Separately, two roadside bomb attacks in Miranshah, the main town in North Waziristan tribal district bordering Afghanistan, killed two soldiers on Sunday and wounded four others, security officials said.

In the neighbouring district of Bannu, Taliban militants ambushed a convoy of tribal police early Sunday, killing two of them and wounding four others, the officials said.

Pakistan says more than 40,000 people have been killed as a result of bomb and suicide attacks carried out by Taliban and Al-Qaeda-led militants who oppose Islamabad’s US alliance.

Pakistan has one of the lowest tax-to-GDP ratios in the world.

Published 2013-09-04 21:57:05

WASHINGTON: The International Monetary Fund’s board on Wednesday approved a $6.7 billion loan package for Pakistan to help the nation revive its ailing economy.

In a statement, the IMF said the three-year program should help Pakistan rebuild its reserves and prevent a crisis in the balance of payments.

IMF loans generally come with conditions for economic reform and should encourage other donors to step in with more funds.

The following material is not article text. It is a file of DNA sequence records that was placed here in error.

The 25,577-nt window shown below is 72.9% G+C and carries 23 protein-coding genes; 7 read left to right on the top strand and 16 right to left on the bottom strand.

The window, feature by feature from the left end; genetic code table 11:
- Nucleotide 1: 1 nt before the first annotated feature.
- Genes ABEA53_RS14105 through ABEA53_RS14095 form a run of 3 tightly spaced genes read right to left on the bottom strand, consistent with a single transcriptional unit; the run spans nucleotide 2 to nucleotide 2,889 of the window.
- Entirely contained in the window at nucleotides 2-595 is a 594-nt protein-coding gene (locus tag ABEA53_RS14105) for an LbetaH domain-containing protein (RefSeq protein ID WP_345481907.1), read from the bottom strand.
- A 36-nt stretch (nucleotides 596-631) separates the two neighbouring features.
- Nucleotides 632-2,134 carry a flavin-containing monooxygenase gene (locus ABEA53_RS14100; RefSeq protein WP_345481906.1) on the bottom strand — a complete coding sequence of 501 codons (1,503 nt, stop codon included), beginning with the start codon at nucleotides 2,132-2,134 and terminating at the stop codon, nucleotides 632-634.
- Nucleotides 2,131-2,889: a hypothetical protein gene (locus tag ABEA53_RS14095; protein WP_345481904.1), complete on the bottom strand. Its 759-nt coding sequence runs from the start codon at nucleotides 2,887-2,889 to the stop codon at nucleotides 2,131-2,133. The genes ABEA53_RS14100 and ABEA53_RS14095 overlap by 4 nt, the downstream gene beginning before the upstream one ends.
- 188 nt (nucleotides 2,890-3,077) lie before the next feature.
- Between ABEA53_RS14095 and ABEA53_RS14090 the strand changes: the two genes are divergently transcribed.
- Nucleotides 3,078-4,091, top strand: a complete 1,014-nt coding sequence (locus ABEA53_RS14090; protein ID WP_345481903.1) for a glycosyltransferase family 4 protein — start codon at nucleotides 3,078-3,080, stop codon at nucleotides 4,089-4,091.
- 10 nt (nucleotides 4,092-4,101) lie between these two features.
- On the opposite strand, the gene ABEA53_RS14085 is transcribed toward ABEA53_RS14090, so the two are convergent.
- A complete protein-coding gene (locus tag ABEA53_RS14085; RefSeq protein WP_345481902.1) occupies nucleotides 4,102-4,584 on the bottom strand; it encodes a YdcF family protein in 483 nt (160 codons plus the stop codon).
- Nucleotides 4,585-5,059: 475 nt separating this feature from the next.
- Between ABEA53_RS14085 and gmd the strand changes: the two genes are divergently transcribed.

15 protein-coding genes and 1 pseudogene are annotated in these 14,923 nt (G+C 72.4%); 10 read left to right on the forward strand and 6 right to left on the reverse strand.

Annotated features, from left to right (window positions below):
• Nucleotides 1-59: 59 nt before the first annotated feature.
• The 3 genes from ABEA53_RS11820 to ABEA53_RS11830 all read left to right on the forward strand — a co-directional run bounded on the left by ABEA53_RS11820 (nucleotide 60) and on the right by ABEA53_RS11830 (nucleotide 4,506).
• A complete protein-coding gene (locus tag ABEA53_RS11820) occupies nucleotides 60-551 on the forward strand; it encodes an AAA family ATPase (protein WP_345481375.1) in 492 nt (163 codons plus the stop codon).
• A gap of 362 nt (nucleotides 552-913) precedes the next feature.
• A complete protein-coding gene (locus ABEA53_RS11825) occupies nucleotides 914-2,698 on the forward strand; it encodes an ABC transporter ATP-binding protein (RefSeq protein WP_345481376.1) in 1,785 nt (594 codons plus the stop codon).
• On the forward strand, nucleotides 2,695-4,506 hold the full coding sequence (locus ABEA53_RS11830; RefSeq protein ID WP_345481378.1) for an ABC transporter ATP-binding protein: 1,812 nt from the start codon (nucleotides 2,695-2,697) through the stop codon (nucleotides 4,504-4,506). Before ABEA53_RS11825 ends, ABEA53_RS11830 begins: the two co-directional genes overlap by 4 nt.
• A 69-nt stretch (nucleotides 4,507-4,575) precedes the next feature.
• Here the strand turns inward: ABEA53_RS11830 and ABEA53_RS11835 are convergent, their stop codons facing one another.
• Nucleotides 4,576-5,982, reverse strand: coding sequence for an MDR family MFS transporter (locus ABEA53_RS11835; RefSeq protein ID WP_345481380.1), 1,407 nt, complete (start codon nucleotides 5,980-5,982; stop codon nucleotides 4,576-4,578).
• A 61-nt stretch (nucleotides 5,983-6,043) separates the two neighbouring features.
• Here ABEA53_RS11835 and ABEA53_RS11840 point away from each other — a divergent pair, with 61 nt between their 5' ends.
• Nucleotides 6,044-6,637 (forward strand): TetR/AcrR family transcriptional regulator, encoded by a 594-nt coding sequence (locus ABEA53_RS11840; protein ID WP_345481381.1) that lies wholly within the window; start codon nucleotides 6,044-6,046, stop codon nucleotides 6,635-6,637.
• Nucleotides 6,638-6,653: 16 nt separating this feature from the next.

Top finance ministry officials in Pakistan announced the Fund’s approval of a package in August, pending the board’s decision and Pakistan’s progress on fiscal reforms.

The new loan will arrive just in time. As of August, the central bank had only about $5 billion left in foreign currency reserves, enough to cover less than five weeks of imports.

The Asian Development Bank, one of Pakistan’s major lenders, estimates that Pakistan needs $6 billion to $9 billion to meet its obligations, including about $5 billion in outstanding debt on an earlier $11 billion IMF loan package.

Pakistan averted a balance of payments crisis in 2008 by securing the $11 billion IMF loan. This was suspended two years ago after economic and reform targets were missed.

This time around, the government had to fulfill certain conditions set by the IMF before the loan could be approved, including slashing costly subsidies on electricity and sending out notices to 10,000 delinquent taxpayers.

Pakistan has one of the lowest tax-to-GDP ratios in the world. The IMF wants it to do more to tackle rampant tax evasion by the wealthy elite.

Pakistan gets $540 million immediately, and the rest will be disbursed after regular reviews of the program, the Fund said.



Imran Khan says – “repeated price hikes continue to burden the ordinary citizens”

Syrian conflict: implications for Pakistan’s economy

By Usman Shah Thursday, September 05, 2013

While the Congress votes today (Thursday) on the possibility of the military strikes on Syria, speculation has already dented the economy of Pakistan.